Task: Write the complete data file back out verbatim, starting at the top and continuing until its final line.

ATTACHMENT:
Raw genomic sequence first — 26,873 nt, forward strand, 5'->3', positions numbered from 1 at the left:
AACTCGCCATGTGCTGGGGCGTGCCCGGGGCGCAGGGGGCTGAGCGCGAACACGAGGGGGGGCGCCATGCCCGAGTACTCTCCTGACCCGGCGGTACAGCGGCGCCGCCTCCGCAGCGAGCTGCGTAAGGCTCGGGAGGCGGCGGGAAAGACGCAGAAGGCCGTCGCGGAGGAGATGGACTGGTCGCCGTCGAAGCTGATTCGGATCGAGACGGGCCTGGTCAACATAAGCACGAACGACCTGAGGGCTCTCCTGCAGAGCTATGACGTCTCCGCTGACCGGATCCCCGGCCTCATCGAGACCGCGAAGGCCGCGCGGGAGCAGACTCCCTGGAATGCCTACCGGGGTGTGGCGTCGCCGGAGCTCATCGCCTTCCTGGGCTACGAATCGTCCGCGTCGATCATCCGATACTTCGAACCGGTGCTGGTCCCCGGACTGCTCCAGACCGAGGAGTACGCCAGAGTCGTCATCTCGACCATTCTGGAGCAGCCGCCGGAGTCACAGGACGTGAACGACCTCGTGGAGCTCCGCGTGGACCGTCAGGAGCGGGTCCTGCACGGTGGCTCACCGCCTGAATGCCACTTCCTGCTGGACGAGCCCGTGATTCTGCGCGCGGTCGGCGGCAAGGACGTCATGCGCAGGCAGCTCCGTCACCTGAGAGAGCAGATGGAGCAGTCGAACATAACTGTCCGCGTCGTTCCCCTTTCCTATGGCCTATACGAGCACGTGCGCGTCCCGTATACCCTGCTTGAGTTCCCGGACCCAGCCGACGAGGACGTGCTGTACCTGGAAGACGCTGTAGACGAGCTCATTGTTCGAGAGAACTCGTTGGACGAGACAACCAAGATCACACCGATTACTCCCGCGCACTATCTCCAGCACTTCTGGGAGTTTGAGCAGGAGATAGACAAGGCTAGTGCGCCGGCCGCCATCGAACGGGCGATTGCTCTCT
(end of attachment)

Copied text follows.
Raw genomic sequence first — 26,873 nt, forward strand, 5'->3', positions numbered from 1 at the left:
AACTCGCCATGTGCTGGGGCGTGCCCGGGGCGCAGGGGGCTGAGCGCGAACACGAGGGGGGGCGCCATGCCCGAGTACTCTCCTGACCCGGCGGTACAGCGGCGCCGCCTCCGCAGCGAGCTGCGTAAGGCTCGGGAGGCGGCGGGAAAGACGCAGAAGGCCGTCGCGGAGGAGATGGACTGGTCGCCGTCGAAGCTGATTCGGATCGAGACGGGCCTGGTCAACATAAGCACGAACGACCTGAGGGCTCTCCTGCAGAGCTATGACGTCTCCGCTGACCGGATCCCCGGCCTCATCGAGACCGCGAAGGCCGCGCGGGAGCAGACTCCCTGGAATGCCTACCGGGGTGTGGCGTCGCCGGAGCTCATCGCCTTCCTGGGCTACGAATCGTCCGCGTCGATCATCCGATACTTCGAACCGGTGCTGGTCCCCGGACTGCTCCAGACCGAGGAGTACGCCAGAGTCGTCATCTCGACCATTCTGGAGCAGCCGCCGGAGTCACAGGACGTGAACGACCTCGTGGAGCTCCGCGTGGACCGTCAGGAGCGGGTCCTGCACGGTGGCTCACCGCCTGAATGCCACTTCCTGCTGGACGAGCCCGTGATTCTGCGCGCGGTCGGCGGCAAGGACGTCATGCGCAGGCAGCTCCGTCACCTGAGAGAGCAGATGGAGCAGTCGAACATAACTGTCCGCGTCGTTCCCCTTTCCTATGGCCTATACGAGCACGTGCGCGTCCCGTATACCCTGCTTGAGTTCCCGGACCCAGCCGACGAGGACGTGCTGTACCTGGAAGACGCTGTAGACGAGCTCATTGTTCGAGAGAACTCGTTGGACGAGACAACCAAGATCACACCGATTACTCCCGCGCACTATCTCCAGCACTTCTGGGAGTTTGAGCAGGAGATAGACAAGGCTAGTGCGCCGGCCGCCATCGAACGGGCGATTGCTCTCT